Title: Assistant Professor, Harvard Medical School
Education: PhD, Yale University, 2004
Recommended by: Isaac Kohane
There's a lot of information floating around on the Web, and John Brownstein is working on a way to harness it to study disease patterns. He started out as an epidemiologist studying infectious diseases; for his PhD, he gathered data the old-fashioned way — in the field. In public health, he quickly found, there is a paucity of data. "I moved into the informatics area where there's new ways of capturing huge, large data sets — almost like drinking out of a fire hose of data," he says. "A lot of my work now is [on] how do we treat these large data sets, whether it's clinical data systems or more informal data ... and how do we take that information and say something useful about population health?"
Brownstein's main project is HealthMap.org. This tool crawls tens of thousands of websites in seven languages every hour, he says. It's on the lookout for information related to public health, such as ongoing disease outbreaks. That data, after being processed, filtered, and validated, is made available to public health agencies and the general population on the website as a map. "We take it, we process it, we filter it for noise; we also combine aggregate data that is about the same event and then we make that available in a visualization frame or platform — for instance, the map," he says. Brownstein also released an iPhone app, called Outbreaks Near Me, that allows users to view real-time outbreak information and report what they see.
It's a lot of data and Brownstein says that managing the information is a challenge. "How do you manage large data sets? We are looking for needles in haystacks," he says. "The data, when huge in volume, has a huge amount of noise as well, so how do you find those needles in the haystack? How do you reduce false alarms in the data? How do you integrate different data streams, disparate information resources into one common picture?"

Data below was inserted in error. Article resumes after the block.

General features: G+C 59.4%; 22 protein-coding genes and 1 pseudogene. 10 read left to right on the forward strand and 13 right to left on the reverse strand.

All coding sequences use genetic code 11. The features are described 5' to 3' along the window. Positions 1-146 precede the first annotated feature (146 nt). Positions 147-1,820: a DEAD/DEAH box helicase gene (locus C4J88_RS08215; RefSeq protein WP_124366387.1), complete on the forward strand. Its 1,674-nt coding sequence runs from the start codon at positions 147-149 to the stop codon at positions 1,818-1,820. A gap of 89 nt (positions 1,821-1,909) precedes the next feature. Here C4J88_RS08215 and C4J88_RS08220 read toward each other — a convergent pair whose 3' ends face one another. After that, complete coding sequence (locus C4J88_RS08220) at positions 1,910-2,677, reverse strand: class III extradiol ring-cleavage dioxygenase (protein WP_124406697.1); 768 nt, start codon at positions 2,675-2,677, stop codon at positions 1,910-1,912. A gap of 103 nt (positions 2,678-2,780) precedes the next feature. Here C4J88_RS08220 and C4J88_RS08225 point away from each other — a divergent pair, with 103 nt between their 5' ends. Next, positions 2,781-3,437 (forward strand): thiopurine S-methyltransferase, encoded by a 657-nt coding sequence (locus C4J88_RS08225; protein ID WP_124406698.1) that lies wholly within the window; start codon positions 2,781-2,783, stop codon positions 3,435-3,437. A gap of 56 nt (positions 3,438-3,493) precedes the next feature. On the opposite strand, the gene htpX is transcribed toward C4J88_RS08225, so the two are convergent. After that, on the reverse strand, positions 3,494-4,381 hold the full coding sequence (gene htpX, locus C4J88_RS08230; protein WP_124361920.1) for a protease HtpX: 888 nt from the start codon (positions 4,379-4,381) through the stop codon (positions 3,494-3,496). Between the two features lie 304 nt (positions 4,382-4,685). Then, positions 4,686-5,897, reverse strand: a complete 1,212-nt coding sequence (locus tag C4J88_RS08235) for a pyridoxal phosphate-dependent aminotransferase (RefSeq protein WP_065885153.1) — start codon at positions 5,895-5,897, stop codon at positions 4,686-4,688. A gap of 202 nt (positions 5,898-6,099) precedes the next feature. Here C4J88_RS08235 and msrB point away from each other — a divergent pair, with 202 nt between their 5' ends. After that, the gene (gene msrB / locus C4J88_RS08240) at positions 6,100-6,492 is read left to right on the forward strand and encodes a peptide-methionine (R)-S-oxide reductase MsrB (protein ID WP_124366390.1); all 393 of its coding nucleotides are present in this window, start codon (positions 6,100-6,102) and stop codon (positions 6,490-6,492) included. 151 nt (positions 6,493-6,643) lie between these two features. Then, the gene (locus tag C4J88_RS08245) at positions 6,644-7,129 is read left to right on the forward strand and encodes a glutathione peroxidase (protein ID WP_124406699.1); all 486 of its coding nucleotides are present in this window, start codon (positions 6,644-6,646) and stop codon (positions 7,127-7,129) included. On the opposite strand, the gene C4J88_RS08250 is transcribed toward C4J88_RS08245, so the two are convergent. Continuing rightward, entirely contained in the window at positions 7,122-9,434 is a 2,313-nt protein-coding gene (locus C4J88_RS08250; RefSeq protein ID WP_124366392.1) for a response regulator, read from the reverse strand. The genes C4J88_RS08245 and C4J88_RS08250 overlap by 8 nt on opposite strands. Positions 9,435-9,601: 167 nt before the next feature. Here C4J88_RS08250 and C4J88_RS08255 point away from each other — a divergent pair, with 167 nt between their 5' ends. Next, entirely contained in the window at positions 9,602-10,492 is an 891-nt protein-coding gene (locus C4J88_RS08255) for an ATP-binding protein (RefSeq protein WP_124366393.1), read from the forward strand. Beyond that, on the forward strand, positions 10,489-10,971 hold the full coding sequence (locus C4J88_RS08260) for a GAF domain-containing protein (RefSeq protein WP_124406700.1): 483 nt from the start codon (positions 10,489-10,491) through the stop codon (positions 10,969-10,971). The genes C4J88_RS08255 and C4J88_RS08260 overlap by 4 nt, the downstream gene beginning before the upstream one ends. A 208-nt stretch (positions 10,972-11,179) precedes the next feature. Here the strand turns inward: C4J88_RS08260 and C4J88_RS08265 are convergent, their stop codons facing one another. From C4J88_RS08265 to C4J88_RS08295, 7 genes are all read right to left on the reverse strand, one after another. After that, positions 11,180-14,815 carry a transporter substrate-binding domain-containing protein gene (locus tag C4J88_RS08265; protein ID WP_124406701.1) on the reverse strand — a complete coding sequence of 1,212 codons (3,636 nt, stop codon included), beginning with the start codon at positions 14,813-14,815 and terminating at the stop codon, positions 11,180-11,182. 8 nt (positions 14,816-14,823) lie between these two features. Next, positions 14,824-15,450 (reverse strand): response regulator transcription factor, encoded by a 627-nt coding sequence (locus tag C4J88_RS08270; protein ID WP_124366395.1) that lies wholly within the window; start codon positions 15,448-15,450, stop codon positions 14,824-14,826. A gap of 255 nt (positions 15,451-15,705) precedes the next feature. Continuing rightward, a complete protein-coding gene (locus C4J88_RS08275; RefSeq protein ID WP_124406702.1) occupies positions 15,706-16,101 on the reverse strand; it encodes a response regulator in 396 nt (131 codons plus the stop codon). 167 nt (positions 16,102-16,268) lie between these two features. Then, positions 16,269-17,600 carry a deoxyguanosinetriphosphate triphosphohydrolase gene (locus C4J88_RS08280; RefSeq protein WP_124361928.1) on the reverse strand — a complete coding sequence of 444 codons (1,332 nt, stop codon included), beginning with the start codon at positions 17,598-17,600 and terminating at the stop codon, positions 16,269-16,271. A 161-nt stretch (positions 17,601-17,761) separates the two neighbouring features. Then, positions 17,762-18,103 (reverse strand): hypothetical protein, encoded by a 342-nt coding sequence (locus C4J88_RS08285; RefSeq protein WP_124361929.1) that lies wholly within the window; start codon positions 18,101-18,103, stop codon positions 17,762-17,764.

For instance, when Brownstein and his colleagues looked back through their data, they could see that they had picked up the H1N1 outbreak early on in Mexico. However, it looked like a lot of other events that were going on at that time. "How do we distinguish that event from everything else and really make a judgment that someone should have intervened and potentially have stopped the spread of swine flu?" he asks.
While Web 2.0 tools such as Twitter represent a large source of data — and Brownstein says there will be even more opportunities emerging in that space — he thinks that eventually he may be able to move away from these informal data sources. "If public health infrastructure and electronic medical records get to the point where there's value, we may not even need to go to these informal, less clean data sources. That would be ideal," he says.
Publications of note
In a perspective article that appeared in the New England Journal of Medicine last May, Brownstein and his colleagues introduced their surveillance method. "HealthMap is an openly available public health intelligence system that uses data from disparate sources to produce a global view of ongoing infectious disease threats. It has between 1,000 and 150,000 users per day, including public health officials, clinicians, and international travelers," they write. And in a related article in the same issue, they describe how their tool picked up the early stages of the H1N1 outbreak.
And the Nobel goes to...
If Brownstein were to be awoken by a call from the Nobel committee, he says that "if it's for stopping the next pandemic, the next H1N1, that would be great."